Lower Hunter's water storages have risen above 70 per cent for the first time in 15 months thanks to heavy rain in recent weeks.
The figure is up 4.3 per cent on the same time last year and represents a remarkable rebound from a low of 52.5 per cent in February.
But level one restrictions, which were introduced last September, will remain in place.
"While we have received some welcome rain since February, it hasn't created enough runoff to refill our dams and groundwater storages. In a typical year, our storages would be well over 90 per cent capacity after the amount of rain we have received," a Hunter Water spokesman said on Sunday.
"We need to take into account a range of factors, including how far above 70 per cent storage we reach and the weather outlook, before we can say with confidence that our storages have recovered enough to warrant removing water restrictions."
Meanwhile, Hunter Water is about to commence the next phase of on-site investigations into the feasibility of a potential new satellite dam in the Lower Hunter.
Sites near Chichester and Grahamstown dams have been identified as locations for the potential project.
Dams are among a range of options including recycled water, stormwater harvesting, desalination, groundwater and inter-regional transfers that are under consideration as part of a review of the Lower Hunter Water Security Plan.
Work in coming weeks will involve on-site ecological investigations to gain a better understanding of potential environmental impacts.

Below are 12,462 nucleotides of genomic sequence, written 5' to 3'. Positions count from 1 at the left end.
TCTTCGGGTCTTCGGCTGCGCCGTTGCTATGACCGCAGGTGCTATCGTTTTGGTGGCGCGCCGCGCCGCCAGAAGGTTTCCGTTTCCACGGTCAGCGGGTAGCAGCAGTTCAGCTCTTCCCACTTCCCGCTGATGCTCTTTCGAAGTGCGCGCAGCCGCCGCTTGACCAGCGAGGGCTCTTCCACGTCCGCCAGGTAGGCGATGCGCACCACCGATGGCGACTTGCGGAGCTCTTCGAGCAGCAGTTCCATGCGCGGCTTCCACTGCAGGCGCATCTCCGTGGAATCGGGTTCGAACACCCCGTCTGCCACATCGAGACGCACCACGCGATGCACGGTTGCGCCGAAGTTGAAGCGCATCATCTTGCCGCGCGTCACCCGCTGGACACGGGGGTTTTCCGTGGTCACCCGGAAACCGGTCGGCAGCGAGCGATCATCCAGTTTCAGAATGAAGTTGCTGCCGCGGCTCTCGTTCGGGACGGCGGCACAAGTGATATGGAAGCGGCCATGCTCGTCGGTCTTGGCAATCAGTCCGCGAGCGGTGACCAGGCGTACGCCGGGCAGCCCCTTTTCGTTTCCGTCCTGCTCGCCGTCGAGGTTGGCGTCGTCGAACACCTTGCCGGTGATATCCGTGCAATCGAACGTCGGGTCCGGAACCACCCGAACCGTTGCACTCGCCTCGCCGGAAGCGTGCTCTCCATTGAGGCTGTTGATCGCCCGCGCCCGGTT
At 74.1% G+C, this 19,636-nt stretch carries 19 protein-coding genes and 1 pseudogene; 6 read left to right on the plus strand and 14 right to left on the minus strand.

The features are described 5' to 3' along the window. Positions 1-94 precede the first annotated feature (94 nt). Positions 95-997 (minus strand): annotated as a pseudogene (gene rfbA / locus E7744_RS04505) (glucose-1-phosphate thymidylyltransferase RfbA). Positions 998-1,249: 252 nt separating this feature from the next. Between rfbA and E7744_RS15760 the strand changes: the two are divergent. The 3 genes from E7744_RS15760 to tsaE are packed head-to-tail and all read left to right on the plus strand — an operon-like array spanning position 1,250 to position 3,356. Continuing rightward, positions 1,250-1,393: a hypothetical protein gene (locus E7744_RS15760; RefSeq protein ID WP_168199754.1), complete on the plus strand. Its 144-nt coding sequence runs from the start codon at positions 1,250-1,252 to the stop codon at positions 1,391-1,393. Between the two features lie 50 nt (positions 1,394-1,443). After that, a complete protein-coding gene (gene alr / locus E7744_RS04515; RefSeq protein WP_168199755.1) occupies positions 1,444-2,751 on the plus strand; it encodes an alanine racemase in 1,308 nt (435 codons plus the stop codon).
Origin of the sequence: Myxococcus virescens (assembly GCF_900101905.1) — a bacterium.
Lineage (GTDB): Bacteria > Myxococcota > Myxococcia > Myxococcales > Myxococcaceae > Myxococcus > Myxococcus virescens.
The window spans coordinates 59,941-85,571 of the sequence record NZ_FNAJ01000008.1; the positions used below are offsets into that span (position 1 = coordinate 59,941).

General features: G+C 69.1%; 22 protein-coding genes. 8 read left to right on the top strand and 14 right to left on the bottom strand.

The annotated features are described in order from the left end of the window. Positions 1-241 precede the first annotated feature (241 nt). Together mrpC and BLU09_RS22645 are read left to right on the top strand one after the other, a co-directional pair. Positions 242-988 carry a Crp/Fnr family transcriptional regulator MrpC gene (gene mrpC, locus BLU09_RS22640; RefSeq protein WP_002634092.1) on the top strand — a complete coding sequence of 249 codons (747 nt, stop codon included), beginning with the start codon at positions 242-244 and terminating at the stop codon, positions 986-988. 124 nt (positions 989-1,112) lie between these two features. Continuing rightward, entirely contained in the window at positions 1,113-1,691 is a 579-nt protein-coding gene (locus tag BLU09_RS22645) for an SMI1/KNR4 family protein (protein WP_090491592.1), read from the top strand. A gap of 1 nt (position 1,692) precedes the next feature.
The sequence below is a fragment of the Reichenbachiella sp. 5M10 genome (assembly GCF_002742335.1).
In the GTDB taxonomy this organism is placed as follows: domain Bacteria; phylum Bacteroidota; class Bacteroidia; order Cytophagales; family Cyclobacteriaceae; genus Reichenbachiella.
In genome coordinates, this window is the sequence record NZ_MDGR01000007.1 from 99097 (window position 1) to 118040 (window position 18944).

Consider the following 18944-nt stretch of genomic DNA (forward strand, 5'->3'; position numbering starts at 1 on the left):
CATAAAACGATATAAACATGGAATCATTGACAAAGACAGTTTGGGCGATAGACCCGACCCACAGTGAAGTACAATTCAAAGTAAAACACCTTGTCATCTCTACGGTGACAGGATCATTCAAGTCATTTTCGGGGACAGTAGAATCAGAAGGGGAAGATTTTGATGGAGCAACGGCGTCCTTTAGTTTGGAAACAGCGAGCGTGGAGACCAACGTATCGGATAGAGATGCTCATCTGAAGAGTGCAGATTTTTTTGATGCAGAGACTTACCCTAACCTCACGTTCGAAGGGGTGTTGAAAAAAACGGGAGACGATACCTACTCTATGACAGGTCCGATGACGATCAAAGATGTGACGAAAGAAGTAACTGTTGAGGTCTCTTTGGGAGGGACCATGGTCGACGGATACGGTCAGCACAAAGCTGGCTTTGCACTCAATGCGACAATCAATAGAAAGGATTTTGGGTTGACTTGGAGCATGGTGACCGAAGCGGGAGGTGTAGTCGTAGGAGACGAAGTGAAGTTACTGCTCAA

"We want to gather the necessary information to make assessments on all options as quickly as possible, so we can move towards finalising the Lower Hunter Water Security Plan next year," a spokesman said.
Ecological and geotech investigations have also been carried out into a proposed desalination plant at Belmont. Investigations into a potential alternative desalination site in the Port of Newcastle have also been done.
Australian Community Media reported earlier this month that 19 monitoring bores had been sunk to investigate a Palaeochannel under the Tomago aquifer.
Hunter Water recently received approval from the natural resources access regulator to install three larger bores for further investigation to test their water quality and production potential.
If the new bores prove viable they will be connected to pumps and pipes to Grahamstown Water Treatment Plant.
Hunter Water is hoping the project will yield the first new drinking water supply for the region in more than 50 years.
Do you know you can subscribe to get full access to all Maitland Mercury stories? Subscribing supports us in our local news coverage. To subscribe, click here.